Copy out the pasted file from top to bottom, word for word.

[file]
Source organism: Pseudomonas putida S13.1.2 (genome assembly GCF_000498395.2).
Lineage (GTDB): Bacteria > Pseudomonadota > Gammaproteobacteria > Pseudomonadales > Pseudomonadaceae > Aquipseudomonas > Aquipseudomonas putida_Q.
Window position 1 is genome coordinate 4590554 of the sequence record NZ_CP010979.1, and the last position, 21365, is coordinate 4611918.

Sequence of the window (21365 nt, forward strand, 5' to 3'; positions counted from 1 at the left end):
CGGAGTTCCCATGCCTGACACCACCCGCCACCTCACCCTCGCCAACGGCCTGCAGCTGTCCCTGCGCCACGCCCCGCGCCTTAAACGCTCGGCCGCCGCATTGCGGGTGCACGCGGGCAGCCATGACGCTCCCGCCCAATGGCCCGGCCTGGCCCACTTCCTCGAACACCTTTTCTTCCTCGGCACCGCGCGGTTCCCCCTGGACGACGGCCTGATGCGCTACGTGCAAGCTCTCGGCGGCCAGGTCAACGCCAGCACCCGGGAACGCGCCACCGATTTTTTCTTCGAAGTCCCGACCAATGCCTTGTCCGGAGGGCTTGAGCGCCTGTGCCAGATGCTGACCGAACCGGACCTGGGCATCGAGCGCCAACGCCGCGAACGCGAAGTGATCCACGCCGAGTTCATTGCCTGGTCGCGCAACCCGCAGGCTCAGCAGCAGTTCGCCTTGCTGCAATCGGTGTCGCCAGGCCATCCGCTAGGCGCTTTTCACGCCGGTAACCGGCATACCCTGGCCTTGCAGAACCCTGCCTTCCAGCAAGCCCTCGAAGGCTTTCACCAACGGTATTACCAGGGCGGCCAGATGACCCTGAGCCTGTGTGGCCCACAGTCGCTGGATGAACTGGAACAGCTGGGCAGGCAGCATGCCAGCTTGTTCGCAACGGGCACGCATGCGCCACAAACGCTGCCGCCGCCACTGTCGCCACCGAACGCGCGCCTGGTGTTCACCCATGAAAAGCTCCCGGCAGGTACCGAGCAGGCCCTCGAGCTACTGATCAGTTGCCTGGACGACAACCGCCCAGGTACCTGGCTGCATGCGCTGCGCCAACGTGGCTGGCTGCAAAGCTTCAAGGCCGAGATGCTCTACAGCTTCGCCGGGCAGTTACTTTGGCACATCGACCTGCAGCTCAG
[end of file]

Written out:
Source organism: Pseudomonas putida S13.1.2 (genome assembly GCF_000498395.2).
Lineage (GTDB): Bacteria > Pseudomonadota > Gammaproteobacteria > Pseudomonadales > Pseudomonadaceae > Aquipseudomonas > Aquipseudomonas putida_Q.
Window position 1 is genome coordinate 4590554 of the sequence record NZ_CP010979.1, and the last position, 21365, is coordinate 4611918.

Sequence of the window (21365 nt, forward strand, 5' to 3'; positions counted from 1 at the left end):
CGGAGTTCCCATGCCTGACACCACCCGCCACCTCACCCTCGCCAACGGCCTGCAGCTGTCCCTGCGCCACGCCCCGCGCCTTAAACGCTCGGCCGCCGCATTGCGGGTGCACGCGGGCAGCCATGACGCTCCCGCCCAATGGCCCGGCCTGGCCCACTTCCTCGAACACCTTTTCTTCCTCGGCACCGCGCGGTTCCCCCTGGACGACGGCCTGATGCGCTACGTGCAAGCTCTCGGCGGCCAGGTCAACGCCAGCACCCGGGAACGCGCCACCGATTTTTTCTTCGAAGTCCCGACCAATGCCTTGTCCGGAGGGCTTGAGCGCCTGTGCCAGATGCTGACCGAACCGGACCTGGGCATCGAGCGCCAACGCCGCGAACGCGAAGTGATCCACGCCGAGTTCATTGCCTGGTCGCGCAACCCGCAGGCTCAGCAGCAGTTCGCCTTGCTGCAATCGGTGTCGCCAGGCCATCCGCTAGGCGCTTTTCACGCCGGTAACCGGCATACCCTGGCCTTGCAGAACCCTGCCTTCCAGCAAGCCCTCGAAGGCTTTCACCAACGGTATTACCAGGGCGGCCAGATGACCCTGAGCCTGTGTGGCCCACAGTCGCTGGATGAACTGGAACAGCTGGGCAGGCAGCATGCCAGCTTGTTCGCAACGGGCACGCATGCGCCACAAACGCTGCCGCCGCCACTGTCGCCACCGAACGCGCGCCTGGTGTTCACCCATGAAAAGCTCCCGGCAGGTACCGAGCAGGCCCTCGAGCTACTGATCAGTTGCCTGGACGACAACCGCCCAGGTACCTGGCTGCATGCGCTGCGCCAACGTGGCTGGCTGCAAAGCTTCAAGGCCGAGATGCTCTACAGCTTCGCCGGGCAGTTACTTTGGCACATCGACCTGCAGCTCAG